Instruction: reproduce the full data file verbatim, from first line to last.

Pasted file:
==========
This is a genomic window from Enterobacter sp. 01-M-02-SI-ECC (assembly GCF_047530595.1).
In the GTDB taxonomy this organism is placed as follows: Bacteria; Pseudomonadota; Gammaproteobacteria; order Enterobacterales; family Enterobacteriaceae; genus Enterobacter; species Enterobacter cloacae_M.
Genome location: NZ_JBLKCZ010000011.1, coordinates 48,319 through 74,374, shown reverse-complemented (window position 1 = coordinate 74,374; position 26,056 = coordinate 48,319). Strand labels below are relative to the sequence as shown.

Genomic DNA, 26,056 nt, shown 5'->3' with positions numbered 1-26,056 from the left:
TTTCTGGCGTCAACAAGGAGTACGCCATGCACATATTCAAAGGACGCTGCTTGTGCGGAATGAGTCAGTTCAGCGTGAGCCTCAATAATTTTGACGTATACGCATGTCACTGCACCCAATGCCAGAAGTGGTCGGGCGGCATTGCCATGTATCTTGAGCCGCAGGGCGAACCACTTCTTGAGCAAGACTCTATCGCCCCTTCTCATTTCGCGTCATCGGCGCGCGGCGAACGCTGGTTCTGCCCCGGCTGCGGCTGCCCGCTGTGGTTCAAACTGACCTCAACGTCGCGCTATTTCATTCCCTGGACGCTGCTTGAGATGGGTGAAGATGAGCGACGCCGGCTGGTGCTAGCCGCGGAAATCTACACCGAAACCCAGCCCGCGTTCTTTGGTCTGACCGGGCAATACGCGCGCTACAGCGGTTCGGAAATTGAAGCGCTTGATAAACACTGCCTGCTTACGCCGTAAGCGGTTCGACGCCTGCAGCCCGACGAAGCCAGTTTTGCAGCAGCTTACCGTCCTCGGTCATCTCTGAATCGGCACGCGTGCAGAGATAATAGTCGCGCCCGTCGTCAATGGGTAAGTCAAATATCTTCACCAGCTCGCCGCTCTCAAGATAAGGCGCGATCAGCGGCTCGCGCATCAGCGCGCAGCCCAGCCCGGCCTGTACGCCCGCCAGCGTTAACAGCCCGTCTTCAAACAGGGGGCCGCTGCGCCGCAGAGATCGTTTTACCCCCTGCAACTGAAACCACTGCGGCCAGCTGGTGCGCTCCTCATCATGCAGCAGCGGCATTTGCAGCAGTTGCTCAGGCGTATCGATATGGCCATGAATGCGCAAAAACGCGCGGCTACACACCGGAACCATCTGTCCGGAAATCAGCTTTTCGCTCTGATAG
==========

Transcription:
This is a genomic window from Enterobacter sp. 01-M-02-SI-ECC (assembly GCF_047530595.1).
In the GTDB taxonomy this organism is placed as follows: Bacteria; Pseudomonadota; Gammaproteobacteria; order Enterobacterales; family Enterobacteriaceae; genus Enterobacter; species Enterobacter cloacae_M.
Genome location: NZ_JBLKCZ010000011.1, coordinates 48,319 through 74,374, shown reverse-complemented (window position 1 = coordinate 74,374; position 26,056 = coordinate 48,319). Strand labels below are relative to the sequence as shown.

Genomic DNA, 26,056 nt, shown 5'->3' with positions numbered 1-26,056 from the left:
TTTCTGGCGTCAACAAGGAGTACGCCATGCACATATTCAAAGGACGCTGCTTGTGCGGAATGAGTCAGTTCAGCGTGAGCCTCAATAATTTTGACGTATACGCATGTCACTGCACCCAATGCCAGAAGTGGTCGGGCGGCATTGCCATGTATCTTGAGCCGCAGGGCGAACCACTTCTTGAGCAAGACTCTATCGCCCCTTCTCATTTCGCGTCATCGGCGCGCGGCGAACGCTGGTTCTGCCCCGGCTGCGGCTGCCCGCTGTGGTTCAAACTGACCTCAACGTCGCGCTATTTCATTCCCTGGACGCTGCTTGAGATGGGTGAAGATGAGCGACGCCGGCTGGTGCTAGCCGCGGAAATCTACACCGAAACCCAGCCCGCGTTCTTTGGTCTGACCGGGCAATACGCGCGCTACAGCGGTTCGGAAATTGAAGCGCTTGATAAACACTGCCTGCTTACGCCGTAAGCGGTTCGACGCCTGCAGCCCGACGAAGCCAGTTTTGCAGCAGCTTACCGTCCTCGGTCATCTCTGAATCGGCACGCGTGCAGAGATAATAGTCGCGCCCGTCGTCAATGGGTAAGTCAAATATCTTCACCAGCTCGCCGCTCTCAAGATAAGGCGCGATCAGCGGCTCGCGCATCAGCGCGCAGCCCAGCCCGGCCTGTACGCCCGCCAGCGTTAACAGCCCGTCTTCAAACAGGGGGCCGCTGCGCCGCAGAGATCGTTTTACCCCCTGCAACTGAAACCACTGCGGCCAGCTGGTGCGCTCCTCATCATGCAGCAGCGGCATTTGCAGCAGTTGCTCAGGCGTATCGATATGGCCATGAATGCGCAAAAACGCGCGGCTACACACCGGAACCATCTGTCCGGAAATCAGCTTTTCGCTCTGATAG